My goal was to implement a small model (both small in complexity and size) that would generate realistic digits. In the following sections, I will detail each component and show some of the model’s outputs. All code implementing the model can be found on Google Colab.

**Using a U-Net with ResNet blocks to predict the noise**

For the noise-model, I used a U-Net with ResNet-like convolutional blocks – that is, convolutional layers with skip-connection between them. This architecture is depicted below:

Code for my U-Net implementation are found in the Appendix to this blog post as well as on Google Colab.

**Representing the timestep using a time-embedding**

As we discussed, the noise model conditions on the timestep, $t$. Thus, we need a way for the neural network to take as input, and utilize, the timestep. To do this, Ho, Jain, and Abbeel (2020) borrowed an idea from the transformer model original conceived by Vaswani *et al.* (2023). Specifically, each timestep is mapped to a specific, sinusoidal *embedding* vector and this vector is added, element-wise to certain layers of the neural network. The code for generating these embeddings is presented in the Appendix to this post. A heatmap depicting these embeddings is shown below:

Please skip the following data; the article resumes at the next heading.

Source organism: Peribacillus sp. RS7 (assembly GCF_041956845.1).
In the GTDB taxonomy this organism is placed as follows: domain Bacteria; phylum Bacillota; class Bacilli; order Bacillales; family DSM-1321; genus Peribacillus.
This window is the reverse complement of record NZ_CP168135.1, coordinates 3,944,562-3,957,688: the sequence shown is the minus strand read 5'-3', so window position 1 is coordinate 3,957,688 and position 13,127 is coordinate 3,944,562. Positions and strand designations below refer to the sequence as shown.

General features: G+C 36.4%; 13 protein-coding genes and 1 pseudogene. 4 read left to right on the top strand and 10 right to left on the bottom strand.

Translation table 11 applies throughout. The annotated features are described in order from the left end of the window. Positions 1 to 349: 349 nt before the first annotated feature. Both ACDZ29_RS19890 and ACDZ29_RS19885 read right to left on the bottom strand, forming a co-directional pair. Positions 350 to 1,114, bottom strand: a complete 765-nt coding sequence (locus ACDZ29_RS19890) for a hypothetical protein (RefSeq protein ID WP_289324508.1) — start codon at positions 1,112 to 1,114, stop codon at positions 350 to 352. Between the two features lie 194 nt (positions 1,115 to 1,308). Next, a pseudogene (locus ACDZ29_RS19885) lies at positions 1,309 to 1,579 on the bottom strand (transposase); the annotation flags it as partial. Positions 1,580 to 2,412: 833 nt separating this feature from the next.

Recall that at every iteration of the training loop, we sample some objects in the training set (a minibatch) and sample a timestep for each object. Below, we depict a single timestep embedding for a given timestep $t$. The U-Net implementation takes this time embedding, passes it through a feed-forward neural network, re-shapes the vector into a tensor, and then adds it to the input of the up-sampling blocks. This process is depicted below:

**Example outputs from the model**

Once we’ve trained the model and implemented the sampling algorithm, we can generate new MNIST digits! (See Appendix for the code used to generate new images). Below, is an example of the model generating a “3”. As we examine the image across timesteps of the reverse diffusion process, we see it being sucessfully transformed from noise into a clear image!

Here is a sample of hand-selected images of digits output by the model:

The model also output many nonsensical images. While this may not be desirable, I find it interesting that the model honed in on patterns that are “digit-like”. These not-quite digits look like symbols from an alien language:

A better model may output fewer of these nonsensical “digits”; however, I think this demonstrates how these generative models can be used for creative tasks. That is, the model succesfully modeled “digit-like patterns”, which in some cases led it to producing nonsensical digits that still look visually interesting (well, interesting to me at least). It did this by assembling these digit-like patterns in new, interesting ways.

## Resources

Much of my understanding of this material came from the following resources:

- These lecture notes by David I. Inouye
- This blog post by Lilian Weng
- This blog post by Param Hanji
- This blog post by Angus Turner
- This blog post by Yang Song
- This YouTube lecture at UC, Berkeley
- This YouTube lecture by Dominic Rampas

## Appendix

### Derivation 1 (Deriving the ELBO)